Albuquerque City Councilor Isaac Benton’s proposal to create a 2 cents-per-gallon gas tax will be voted on by the full council on June 5. If enacted, the tax would be a net negative for the city of Albuquerque. Aside from adding to an already-high local tax burden and disproportionately affecting low-income families, Benton’s tax would not do much to improve the city’s roads and have negative effects on its economy.
The proposed tax adds 2 cents per gallon onto the combined state and federal 35.4-cent tax. This is the same gas tax that has been in the crosshairs of legislative Democrats for further hikes as recently as this special session. Albuquerque residents already face the highest tax burden in the state as a percentage of income. A new gas tax will affect a large number of low-income families.
According to the Brookings Institution, 80 percent of households with annual incomes of under $50,000 drive cars, and a third of them own multiple vehicles. These vehicles are often older and less efficient. The well-off can easily afford a 2-cent tax due to their additional wealth and ability to buy new, efficient cars which are even covered by onesureinsurance.co.uk/van-insurance, but the disadvantaged must pay the same tax while earning less and filling their tanks more. While 2 cents sounds like a small burden, for workers whose main focus is putting food on the table for their families, every little bit counts.
A gas tax would also have negative effects on Albuquerque’s economy. The Brookings Institute notes that such taxes drain the economy of purchasing power due to their effects on low- and moderate-income families. Put simply, lower-income families generally spend most of their income, meaning that a spending increase in one area, like gas, means that spending decreases accordingly in other areas. Decreased spending harms the economy, especially one which is still recovering from a major downturn. Thus, families are hit with a double effect: first, they must pay more for gas and lose out on spending elsewhere, and then they must deal with the effects of a slow economy.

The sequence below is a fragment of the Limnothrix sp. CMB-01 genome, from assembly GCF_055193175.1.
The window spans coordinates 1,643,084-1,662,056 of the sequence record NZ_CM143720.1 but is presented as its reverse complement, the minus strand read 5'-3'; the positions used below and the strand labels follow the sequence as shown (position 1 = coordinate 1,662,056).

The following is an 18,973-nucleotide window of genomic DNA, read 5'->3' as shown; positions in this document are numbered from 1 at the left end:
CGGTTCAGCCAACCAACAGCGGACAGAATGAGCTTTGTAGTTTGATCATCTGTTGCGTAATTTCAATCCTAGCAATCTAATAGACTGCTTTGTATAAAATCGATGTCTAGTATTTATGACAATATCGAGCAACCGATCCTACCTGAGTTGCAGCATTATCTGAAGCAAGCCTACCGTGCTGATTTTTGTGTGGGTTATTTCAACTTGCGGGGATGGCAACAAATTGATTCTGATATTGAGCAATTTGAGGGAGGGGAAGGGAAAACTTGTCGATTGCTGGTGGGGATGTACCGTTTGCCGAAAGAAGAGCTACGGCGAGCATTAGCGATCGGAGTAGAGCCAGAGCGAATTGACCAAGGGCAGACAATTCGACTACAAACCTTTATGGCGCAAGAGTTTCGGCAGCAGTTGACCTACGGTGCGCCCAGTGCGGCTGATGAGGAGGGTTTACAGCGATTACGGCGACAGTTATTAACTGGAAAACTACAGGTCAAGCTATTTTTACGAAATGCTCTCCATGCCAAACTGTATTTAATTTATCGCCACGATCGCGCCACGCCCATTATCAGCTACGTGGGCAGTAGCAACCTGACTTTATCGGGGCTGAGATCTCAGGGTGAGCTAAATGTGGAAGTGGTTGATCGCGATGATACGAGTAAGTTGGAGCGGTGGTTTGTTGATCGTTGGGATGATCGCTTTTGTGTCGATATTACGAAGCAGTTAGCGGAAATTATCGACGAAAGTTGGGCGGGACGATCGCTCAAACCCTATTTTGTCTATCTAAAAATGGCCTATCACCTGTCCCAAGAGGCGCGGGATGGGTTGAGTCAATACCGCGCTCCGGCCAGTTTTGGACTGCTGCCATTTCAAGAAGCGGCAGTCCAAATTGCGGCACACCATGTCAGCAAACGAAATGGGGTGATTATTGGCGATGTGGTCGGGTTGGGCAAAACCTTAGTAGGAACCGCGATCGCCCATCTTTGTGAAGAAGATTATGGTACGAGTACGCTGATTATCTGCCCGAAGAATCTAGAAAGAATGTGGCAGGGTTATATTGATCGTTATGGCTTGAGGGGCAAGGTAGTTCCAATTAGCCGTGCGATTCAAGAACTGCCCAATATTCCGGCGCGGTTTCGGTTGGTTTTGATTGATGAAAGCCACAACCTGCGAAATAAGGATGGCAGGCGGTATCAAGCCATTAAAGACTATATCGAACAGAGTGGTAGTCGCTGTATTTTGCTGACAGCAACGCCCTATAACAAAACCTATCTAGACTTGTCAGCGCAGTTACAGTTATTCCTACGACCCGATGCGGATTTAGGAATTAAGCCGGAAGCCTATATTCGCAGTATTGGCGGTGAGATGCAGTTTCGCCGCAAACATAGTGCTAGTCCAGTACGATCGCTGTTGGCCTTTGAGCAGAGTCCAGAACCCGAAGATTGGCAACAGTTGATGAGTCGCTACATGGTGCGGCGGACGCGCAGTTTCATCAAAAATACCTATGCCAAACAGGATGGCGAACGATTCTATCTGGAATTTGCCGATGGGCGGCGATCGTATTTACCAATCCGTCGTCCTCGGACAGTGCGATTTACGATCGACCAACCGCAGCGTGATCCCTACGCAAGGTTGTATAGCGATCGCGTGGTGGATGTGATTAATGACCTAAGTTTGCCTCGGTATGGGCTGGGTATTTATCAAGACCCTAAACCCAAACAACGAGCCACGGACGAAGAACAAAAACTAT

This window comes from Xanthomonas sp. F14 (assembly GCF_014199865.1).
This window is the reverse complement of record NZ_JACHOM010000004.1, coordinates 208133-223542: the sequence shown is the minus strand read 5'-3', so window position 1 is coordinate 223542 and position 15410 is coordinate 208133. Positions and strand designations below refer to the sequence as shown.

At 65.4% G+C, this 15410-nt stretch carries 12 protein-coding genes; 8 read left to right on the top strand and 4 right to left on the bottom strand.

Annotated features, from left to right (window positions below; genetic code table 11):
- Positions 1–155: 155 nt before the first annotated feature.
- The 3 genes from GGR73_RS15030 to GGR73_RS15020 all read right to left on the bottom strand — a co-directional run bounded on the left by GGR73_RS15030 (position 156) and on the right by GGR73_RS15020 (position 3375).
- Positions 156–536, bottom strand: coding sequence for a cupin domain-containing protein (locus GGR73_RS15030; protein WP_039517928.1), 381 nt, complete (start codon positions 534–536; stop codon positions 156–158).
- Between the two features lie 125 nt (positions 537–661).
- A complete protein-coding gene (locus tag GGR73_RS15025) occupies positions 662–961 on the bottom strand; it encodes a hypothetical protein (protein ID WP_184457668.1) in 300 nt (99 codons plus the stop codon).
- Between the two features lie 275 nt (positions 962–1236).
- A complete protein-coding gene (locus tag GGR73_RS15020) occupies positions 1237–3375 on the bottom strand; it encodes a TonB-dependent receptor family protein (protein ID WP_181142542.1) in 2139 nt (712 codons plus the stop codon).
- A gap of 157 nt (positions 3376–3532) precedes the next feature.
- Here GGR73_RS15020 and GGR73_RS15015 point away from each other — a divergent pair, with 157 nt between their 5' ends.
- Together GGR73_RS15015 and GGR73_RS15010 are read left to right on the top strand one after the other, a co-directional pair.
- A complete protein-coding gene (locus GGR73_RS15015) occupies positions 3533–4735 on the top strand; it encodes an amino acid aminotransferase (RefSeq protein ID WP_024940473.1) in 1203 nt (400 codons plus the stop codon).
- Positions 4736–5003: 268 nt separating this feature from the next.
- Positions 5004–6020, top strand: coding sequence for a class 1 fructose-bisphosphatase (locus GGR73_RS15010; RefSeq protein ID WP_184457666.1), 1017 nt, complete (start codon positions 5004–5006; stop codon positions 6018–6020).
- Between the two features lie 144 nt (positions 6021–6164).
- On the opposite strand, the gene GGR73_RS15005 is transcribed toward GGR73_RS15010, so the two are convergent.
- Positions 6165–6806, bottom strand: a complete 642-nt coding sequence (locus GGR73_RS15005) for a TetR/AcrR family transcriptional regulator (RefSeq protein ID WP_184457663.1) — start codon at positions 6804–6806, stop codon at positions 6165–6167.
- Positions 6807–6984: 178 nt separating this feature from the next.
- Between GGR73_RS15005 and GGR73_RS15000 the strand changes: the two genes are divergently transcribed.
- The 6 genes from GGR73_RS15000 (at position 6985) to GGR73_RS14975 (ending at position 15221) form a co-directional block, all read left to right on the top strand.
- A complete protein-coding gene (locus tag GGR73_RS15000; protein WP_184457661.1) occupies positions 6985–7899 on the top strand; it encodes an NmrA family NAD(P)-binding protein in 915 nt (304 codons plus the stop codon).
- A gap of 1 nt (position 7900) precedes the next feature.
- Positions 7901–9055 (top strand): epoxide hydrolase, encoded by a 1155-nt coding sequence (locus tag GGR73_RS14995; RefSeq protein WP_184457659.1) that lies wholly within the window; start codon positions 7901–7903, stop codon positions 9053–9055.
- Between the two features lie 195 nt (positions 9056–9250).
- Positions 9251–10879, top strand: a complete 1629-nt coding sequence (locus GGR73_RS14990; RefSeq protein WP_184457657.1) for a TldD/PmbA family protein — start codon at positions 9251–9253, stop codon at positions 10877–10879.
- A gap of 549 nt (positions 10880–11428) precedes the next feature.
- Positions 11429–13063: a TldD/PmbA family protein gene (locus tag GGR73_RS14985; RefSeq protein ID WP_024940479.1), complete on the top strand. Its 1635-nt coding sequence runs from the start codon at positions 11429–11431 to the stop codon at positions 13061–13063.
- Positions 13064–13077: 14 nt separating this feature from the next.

As the ordinance is written, the tax would be used to “rehabilitate transportation systems.” This could mean directly supporting or allowing existing dollars to be diverted to the controversial Albuquerque Rapid Transit program and the city bus system. Any gas tax paid by motorists should at least be dedicated to improving and expanding Albuquerque’s roads.
Additionally, as Benton himself said recently, much of the revenue will be allocated to “outdated” roadways that are functional but for some reason or another are not compliant with the federal Americans With Disabilities Act. As well-intentioned as this may be, average Albuquerque residents and motorists want roads that get them from A to B with fewer potholes. As time passes, roads are being upgraded to comply with ADA. Adding a new tax onto the backs of local motorists now in order to comply with a law passed back in 1990 is ridiculous.
Even if the proceeds were dedicated specifically to roads, it is worth questioning what the city will receive in terms of “bang for the buck.” That’s because a significant portion of the money generated by the tax will be spent on the creation of a collection and auditing apparatus. Some of the revenue created would have to be spent on additional bureaucracy to collect, audit and set up an appeals process relating to the new tax.
Gas taxes aside, local taxpayers are facing increased tax burdens. Between Bernalillo County and the city of Albuquerque, gross receipts taxes applied to most purchases will have risen an astonishing 29 percent since 2000 once the latest round of tax hikes kicks in this July. We are reminded every day, whether from news reports or by just driving down the street, that our city has not recovered from the economic crisis of 2008. Raising taxes yet again is not likely to improve the local economy.